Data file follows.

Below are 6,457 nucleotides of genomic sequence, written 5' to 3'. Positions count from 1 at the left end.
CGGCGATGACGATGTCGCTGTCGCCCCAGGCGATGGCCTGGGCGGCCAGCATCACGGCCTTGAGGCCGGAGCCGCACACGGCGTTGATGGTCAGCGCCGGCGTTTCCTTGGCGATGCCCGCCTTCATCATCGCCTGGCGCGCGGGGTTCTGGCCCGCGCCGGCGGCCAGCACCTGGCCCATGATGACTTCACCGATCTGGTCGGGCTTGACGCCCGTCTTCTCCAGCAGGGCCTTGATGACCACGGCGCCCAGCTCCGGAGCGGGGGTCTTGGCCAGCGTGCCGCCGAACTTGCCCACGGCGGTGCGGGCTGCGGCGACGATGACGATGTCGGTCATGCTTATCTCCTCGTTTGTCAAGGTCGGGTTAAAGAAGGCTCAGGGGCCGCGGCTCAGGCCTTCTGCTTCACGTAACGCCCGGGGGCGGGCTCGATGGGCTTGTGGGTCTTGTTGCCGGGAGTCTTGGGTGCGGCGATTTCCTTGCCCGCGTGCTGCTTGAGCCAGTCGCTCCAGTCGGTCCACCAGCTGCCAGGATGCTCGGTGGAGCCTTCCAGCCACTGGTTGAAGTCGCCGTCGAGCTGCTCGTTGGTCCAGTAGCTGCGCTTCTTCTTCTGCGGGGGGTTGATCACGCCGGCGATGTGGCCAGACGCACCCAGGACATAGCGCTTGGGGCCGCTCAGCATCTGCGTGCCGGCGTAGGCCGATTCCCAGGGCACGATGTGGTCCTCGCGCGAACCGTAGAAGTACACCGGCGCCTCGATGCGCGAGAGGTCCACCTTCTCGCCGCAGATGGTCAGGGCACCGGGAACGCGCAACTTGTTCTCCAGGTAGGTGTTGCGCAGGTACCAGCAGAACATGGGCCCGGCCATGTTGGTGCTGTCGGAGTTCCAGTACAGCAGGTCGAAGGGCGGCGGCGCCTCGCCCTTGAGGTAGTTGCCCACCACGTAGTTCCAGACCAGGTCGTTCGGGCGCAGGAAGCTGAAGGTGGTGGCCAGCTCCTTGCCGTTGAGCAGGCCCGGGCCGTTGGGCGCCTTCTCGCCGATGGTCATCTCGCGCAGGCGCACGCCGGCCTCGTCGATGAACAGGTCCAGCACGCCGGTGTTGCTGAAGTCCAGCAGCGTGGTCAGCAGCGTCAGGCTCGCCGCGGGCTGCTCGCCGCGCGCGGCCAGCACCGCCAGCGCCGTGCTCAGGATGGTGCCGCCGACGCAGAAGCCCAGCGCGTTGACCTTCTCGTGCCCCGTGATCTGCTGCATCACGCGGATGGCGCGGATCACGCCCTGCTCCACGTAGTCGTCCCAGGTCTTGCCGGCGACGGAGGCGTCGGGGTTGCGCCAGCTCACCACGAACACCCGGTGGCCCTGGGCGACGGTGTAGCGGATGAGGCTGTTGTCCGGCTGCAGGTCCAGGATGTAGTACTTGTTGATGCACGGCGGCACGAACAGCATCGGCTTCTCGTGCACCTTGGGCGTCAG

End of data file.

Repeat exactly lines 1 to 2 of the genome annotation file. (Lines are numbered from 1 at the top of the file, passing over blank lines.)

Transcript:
Below are 6,457 nucleotides of genomic sequence, written 5' to 3'. Positions count from 1 at the left end.
CGGCGATGACGATGTCGCTGTCGCCCCAGGCGATGGCCTGGGCGGCCAGCATCACGGCCTTGAGGCCGGAGCCGCACACGGCGTTGATGGTCAGCGCCGGCGTTTCCTTGGCGATGCCCGCCTTCATCATCGCCTGGCGCGCGGGGTTCTGGCCCGCGCCGGCGGCCAGCACCTGGCCCATGATGACTTCACCGATCTGGTCGGGCTTGACGCCCGTCTTCTCCAGCAGGGCCTTGATGACCACGGCGCCCAGCTCCGGAGCGGGGGTCTTGGCCAGCGTGCCGCCGAACTTGCCCACGGCGGTGCGGGCTGCGGCGACGATGACGATGTCGGTCATGCTTATCTCCTCGTTTGTCAAGGTCGGGTTAAAGAAGGCTCAGGGGCCGCGGCTCAGGCCTTCTGCTTCACGTAACGCCCGGGGGCGGGCTCGATGGGCTTGTGGGTCTTGTTGCCGGGAGTCTTGGGTGCGGCGATTTCCTTGCCCGCGTGCTGCTTGAGCCAGTCGCTCCAGTCGGTCCACCAGCTGCCAGGATGCTCGGTGGAGCCTTCCAGCCACTGGTTGAAGTCGCCGTCGAGCTGCTCGTTGGTCCAGTAGCTGCGCTTCTTCTTCTGCGGGGGGTTGATCACGCCGGCGATGTGGCCAGACGCACCCAGGACATAGCGCTTGGGGCCGCTCAGCATCTGCGTGCCGGCGTAGGCCGATTCCCAGGGCACGATGTGGTCCTCGCGCGAACCGTAGAAGTACACCGGCGCCTCGATGCGCGAGAGGTCCACCTTCTCGCCGCAGATGGTCAGGGCACCGGGAACGCGCAACTTGTTCTCCAGGTAGGTGTTGCGCAGGTACCAGCAGAACATGGGCCCGGCCATGTTGGTGCTGTCGGAGTTCCAGTACAGCAGGTCGAAGGGCGGCGGCGCCTCGCCCTTGAGGTAGTTGCCCACCACGTAGTTCCAGACCAGGTCGTTCGGGCGCAGGAAGCTGAAGGTGGTGGCCAGCTCCTTGCCGTTGAGCAGGCCCGGGCCGTTGGGCGCCTTCTCGCCGATGGTCATCTCGCGCAGGCGCACGCCGGCCTCGTCGATGAACAGGTCCAGCACGCCGGTGTTGCTGAAGTCCAGCAGCGTGGTCAGCAGCGTCAGGCTCGCCGCGGGCTGCTCGCCGCGCGCGGCCAGCACCGCCAGCGCCGTGCTCAGGATGGTGCCGCCGACGCAGAAGCCCAGCGCGTTGACCTTCTCGTGCCCCGTGATCTGCTGCATCACGCGGATGGCGCGGATCACGCCCTGCTCCACGTAGTCGTCCCAGGTCTTGCCGGCGACGGAGGCGTCGGGGTTGCGCCAGCTCACCACGAACACCCGGTGGCCCTGGGCGACGGTGTAGCGGATGAGGCTGTTGTCCGGCTGCAGGTCCAGGATGTAGTACTTGTTGATGCACGGCGGCACGAACAGCATCGGCTTCTCGTGCACCTTGGGCGTCAG